A tribute to the iconic Sycamore Gap tree is set to land on the Moon this Christmas.
On Christmas Eve, a new America rocket - named the Vulcan - will lift off from Cape Canaveral, on Florida's Space Coast, carrying an unmanned spacecraft.
The robotic spacecraft, called the Peregrine, will carry a number of tree seeds grown from the seeds that were previously been taken into space by astronaut Stuart Roosa during the 1971 Apollo 14 moon mission.
In 2015, long-standing spaceflight enthusiast Phill Parker organised for a set of space-flown tree seeds from his collection to be carried to the lunar surface by the Peregrine spacecraft to honour the late astronaut, Mr Roosa.
As the vandalism of Sycamore Gap happened only months before blast off, Phill, from Newcastle under Lyme in Staffordshire, elected to dedicate the seeds - fortuitously, sycamore seeds - as a long-lasting memorial to the felled Northumberland tree.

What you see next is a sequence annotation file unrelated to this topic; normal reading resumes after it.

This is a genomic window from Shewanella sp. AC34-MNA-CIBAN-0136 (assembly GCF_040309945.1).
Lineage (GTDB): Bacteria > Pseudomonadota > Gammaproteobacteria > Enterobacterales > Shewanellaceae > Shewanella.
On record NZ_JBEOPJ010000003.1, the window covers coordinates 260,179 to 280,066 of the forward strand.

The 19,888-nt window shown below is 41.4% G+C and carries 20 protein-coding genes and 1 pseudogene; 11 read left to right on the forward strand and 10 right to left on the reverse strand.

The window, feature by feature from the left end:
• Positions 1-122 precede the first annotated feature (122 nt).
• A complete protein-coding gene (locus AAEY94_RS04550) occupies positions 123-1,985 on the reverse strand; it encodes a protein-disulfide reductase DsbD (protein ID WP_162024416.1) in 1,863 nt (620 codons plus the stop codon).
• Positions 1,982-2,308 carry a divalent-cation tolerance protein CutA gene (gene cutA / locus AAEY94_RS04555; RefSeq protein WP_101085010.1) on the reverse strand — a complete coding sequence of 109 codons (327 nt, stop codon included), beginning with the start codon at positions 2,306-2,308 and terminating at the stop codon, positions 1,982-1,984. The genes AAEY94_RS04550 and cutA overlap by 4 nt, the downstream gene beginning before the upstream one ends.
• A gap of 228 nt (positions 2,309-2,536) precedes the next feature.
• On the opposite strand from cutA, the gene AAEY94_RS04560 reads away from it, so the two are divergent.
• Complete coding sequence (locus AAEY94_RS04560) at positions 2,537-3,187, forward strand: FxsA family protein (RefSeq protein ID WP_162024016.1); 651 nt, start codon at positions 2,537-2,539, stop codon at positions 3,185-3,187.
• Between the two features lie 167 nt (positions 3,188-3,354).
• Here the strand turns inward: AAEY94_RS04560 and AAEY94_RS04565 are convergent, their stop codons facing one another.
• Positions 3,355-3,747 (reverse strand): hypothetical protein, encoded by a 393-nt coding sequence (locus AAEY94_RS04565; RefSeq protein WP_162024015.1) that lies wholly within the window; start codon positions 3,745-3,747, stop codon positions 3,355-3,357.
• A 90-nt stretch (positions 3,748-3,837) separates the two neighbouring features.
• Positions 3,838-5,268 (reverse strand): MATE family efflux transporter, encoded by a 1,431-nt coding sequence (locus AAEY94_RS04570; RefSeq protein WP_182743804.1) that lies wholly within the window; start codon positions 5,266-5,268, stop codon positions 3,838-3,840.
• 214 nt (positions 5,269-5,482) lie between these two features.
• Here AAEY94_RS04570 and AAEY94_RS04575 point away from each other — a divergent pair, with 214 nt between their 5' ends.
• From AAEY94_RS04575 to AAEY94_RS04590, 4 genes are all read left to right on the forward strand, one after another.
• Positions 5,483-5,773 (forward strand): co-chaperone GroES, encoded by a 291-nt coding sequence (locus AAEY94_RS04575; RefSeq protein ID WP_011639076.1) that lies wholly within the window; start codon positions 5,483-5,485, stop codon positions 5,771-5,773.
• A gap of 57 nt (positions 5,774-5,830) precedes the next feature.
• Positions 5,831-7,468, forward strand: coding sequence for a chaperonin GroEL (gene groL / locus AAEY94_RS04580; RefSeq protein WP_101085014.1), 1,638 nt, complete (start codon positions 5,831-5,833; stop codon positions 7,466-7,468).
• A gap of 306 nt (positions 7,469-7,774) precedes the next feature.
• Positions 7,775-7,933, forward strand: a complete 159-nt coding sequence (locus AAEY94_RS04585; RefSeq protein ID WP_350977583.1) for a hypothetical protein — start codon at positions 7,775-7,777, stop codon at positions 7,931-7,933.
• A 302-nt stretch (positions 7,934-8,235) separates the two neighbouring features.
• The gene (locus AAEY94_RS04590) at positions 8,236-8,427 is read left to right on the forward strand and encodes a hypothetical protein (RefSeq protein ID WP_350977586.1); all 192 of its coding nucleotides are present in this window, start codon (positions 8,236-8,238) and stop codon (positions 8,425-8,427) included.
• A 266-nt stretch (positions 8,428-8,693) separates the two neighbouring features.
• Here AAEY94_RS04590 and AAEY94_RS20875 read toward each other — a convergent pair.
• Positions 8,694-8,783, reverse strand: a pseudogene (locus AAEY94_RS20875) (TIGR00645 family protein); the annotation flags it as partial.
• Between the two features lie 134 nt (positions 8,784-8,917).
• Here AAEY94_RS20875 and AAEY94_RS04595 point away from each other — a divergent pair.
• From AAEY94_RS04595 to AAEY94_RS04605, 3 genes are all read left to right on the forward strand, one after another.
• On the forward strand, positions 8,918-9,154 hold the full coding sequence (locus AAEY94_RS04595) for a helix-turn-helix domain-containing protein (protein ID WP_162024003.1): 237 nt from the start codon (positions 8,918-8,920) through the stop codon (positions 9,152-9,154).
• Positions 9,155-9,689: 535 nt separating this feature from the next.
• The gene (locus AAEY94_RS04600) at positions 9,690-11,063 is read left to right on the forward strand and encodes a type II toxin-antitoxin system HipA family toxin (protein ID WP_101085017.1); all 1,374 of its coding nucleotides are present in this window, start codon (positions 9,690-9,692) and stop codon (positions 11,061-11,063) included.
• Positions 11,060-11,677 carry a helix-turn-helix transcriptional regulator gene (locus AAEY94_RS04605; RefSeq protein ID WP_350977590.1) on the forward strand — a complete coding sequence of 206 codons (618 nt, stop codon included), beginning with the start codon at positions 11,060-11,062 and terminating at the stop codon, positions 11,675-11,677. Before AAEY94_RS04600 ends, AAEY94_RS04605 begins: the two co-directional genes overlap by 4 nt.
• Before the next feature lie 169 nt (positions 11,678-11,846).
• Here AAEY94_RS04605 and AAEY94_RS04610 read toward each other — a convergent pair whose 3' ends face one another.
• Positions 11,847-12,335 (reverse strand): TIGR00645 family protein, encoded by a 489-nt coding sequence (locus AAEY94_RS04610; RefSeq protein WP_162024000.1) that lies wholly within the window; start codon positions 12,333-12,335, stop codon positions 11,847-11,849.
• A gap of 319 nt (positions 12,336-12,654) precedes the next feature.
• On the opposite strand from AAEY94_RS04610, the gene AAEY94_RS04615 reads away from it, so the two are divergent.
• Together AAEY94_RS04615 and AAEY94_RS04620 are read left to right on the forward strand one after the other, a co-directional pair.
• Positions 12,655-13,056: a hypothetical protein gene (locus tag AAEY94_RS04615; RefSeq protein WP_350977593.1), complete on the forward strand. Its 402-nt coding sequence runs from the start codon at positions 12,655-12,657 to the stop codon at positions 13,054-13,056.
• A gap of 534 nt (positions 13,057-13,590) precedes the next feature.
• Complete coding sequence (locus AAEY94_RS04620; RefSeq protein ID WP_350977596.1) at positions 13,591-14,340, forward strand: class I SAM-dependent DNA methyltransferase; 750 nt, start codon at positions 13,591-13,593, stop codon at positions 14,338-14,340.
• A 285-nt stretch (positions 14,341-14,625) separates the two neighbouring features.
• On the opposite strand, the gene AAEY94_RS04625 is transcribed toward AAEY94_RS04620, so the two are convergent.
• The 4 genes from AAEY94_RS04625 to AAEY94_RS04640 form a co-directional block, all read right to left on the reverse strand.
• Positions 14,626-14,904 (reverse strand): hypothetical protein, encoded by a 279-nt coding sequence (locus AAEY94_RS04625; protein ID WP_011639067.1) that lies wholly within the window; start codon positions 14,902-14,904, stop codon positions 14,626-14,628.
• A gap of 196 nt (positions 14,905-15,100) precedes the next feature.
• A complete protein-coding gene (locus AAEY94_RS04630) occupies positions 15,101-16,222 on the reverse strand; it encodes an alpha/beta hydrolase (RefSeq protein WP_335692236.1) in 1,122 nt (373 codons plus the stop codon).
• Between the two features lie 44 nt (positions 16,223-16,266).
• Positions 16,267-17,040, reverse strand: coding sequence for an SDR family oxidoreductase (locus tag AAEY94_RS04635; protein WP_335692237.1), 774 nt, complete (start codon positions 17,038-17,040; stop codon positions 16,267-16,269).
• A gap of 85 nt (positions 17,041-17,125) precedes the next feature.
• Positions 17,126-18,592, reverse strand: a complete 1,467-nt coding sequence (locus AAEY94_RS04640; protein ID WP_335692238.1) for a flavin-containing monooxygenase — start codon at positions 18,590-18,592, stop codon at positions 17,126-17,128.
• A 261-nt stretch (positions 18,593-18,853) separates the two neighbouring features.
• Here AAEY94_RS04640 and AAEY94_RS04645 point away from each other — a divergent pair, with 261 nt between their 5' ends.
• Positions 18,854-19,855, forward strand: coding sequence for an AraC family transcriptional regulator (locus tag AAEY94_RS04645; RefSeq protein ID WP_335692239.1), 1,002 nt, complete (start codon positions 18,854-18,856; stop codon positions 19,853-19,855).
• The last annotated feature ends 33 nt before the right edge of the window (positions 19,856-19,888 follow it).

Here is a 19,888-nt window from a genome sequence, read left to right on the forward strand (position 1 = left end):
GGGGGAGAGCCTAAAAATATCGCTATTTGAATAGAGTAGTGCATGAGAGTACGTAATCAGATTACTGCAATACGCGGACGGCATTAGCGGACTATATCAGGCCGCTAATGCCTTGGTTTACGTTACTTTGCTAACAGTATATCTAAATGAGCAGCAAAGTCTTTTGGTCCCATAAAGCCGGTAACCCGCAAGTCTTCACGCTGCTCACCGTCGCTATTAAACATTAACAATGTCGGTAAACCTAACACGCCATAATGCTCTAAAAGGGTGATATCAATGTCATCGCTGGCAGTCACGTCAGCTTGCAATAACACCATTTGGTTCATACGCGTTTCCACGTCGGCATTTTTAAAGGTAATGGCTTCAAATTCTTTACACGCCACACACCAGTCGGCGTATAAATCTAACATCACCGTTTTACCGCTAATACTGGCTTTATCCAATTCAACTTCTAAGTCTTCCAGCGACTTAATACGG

Phill is certain that the late Stuart Roosa would be in total agreement as before he became a NASA astronaut, Roosa was a US Forestry worker and smokejumper (a kind of wildland firefighter).
Years in the planning, the seeds are now on board Peregrine at Cape Canaveral, awaiting launch.
The seeds will be amongst some of the very first items from the UK to ever land on the moon. The craft will attempt to land on the south western edge of the Moon Mare Imbrium, at the Gruithuisen Domes on New Year's Eve, where it will operate for up to eight days.
No matter whether the spacecraft lands on the moon safely or not or if it fails to orbit the moon, the Sycamore seeds, in their protected metal canister, will be on the moon or in space for thousands of years providing a tribute to the Sycamore Gap tree.